October on the farm (2023)

Grafton Team Chase 2010

Richard Fonge writes:

October has started with an exceptional warm spell of weather, which will enable the sowing of the winter corn crops to go into good soil conditions.

On the Stuchbury footpath the clover field has been sprayed out and sown with the rest of the field to winter wheat. It has been sown directly into the soil with the only pre-cultivation being what looks like to me with the slits through the earth a sub soiler. This implement breaks up the soil pan and helps with the drainage.

October is really the start of the farming year. When harvest is completed and yields of corn are known, this is the time to assess what to plant for the coming year. Decisions are made on the profitability of a certain crop, rotation and disease primarily. Rams go to the ewes in the autumn, so here again if making a change of either sire or ewe that decision is made then. 20% of the flock of breeding ewes are replaced each year, as a result of death and age.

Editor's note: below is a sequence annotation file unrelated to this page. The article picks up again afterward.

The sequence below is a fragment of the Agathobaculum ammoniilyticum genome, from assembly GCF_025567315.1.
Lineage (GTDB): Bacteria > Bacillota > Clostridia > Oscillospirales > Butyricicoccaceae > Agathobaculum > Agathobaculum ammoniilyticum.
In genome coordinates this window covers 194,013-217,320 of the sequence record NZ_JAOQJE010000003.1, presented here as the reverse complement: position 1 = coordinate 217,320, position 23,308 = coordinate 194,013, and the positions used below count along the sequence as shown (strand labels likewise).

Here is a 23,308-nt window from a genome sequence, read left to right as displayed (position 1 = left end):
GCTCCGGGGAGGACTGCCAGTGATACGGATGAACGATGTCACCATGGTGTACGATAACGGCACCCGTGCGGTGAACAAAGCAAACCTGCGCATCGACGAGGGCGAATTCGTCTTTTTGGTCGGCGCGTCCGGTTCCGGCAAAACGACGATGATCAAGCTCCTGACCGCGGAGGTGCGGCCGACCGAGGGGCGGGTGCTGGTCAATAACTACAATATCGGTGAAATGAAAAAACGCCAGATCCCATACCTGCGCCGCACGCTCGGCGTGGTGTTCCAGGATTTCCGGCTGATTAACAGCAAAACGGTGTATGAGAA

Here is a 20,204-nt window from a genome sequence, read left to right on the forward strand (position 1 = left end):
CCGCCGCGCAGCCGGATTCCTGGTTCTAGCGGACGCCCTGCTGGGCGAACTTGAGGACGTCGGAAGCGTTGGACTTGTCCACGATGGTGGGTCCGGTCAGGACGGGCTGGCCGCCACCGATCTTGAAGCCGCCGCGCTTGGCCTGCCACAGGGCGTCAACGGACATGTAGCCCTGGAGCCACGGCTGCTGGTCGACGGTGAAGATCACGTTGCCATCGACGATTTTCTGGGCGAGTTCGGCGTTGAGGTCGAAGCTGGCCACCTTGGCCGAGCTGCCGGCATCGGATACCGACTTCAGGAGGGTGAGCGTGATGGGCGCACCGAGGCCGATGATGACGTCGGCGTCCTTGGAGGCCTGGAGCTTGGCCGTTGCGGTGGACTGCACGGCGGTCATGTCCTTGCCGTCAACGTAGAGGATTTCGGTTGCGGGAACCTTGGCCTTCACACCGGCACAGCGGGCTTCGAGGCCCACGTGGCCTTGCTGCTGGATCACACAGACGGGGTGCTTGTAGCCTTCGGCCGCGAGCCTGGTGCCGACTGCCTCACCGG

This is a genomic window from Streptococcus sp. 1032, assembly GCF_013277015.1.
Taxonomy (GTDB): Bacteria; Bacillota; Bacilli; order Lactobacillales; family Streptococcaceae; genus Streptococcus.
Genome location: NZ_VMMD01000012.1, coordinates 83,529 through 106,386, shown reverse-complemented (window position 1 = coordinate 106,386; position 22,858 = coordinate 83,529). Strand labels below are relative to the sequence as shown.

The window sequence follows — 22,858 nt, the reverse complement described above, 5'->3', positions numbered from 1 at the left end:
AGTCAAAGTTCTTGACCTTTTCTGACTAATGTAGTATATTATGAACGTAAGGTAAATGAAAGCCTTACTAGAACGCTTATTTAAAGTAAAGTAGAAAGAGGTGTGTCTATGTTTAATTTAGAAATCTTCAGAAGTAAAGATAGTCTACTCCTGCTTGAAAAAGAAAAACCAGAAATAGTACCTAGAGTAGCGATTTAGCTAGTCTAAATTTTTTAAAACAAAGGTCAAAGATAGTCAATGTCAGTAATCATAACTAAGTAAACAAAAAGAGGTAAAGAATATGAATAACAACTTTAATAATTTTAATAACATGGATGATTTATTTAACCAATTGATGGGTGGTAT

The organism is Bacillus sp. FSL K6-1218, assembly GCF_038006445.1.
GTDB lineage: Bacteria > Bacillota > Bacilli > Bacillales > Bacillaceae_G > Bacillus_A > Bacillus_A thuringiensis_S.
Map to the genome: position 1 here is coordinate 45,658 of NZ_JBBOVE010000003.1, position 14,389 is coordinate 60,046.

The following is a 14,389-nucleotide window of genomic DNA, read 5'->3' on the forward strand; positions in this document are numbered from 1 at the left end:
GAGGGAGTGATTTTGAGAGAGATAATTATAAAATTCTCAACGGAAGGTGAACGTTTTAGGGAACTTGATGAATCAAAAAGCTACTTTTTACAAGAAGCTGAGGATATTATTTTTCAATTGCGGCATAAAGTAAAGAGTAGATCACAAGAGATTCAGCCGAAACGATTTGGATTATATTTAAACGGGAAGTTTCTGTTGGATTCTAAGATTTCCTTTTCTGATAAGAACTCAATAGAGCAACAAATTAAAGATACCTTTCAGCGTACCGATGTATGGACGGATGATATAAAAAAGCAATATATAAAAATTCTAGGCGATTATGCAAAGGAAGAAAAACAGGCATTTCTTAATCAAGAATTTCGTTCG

The maize has now been cut and ensiled. The field by the Magpie junction to be fed to beef cattle. The Stuchbury fields to go into an anaerobic digester to produce energy.

The hedge jumps have been cut and prepared on the Barrow Hill side of the village in preparation for the Grafton Team Chase. Teams of four horses and riders are timed over a set course, with the first three home counting. Classes range from juniors to seniors. This event is very much part of country life, when people come together to compete and socialise, whilst showing their skills on horseback and entertaining all.

Two features in the village that many would not be aware of their history. The beech trees on Stocks green were planted in 1935 to celebrate the jubilee of King George and Queen Mary. Secondly, a lady called Annie Berry was the village Post Mistress and there is a bench in her memory just inside the churchyard by the footpath gate onto Church Street. I remember her delivering our mail to Stuchbury Manor Farm in the fifties, having cycled up to Stuchbury Hall and Lodge farms and walked across the fields to us. Always by 11 am and after delivering round the village.

Richard Fonge


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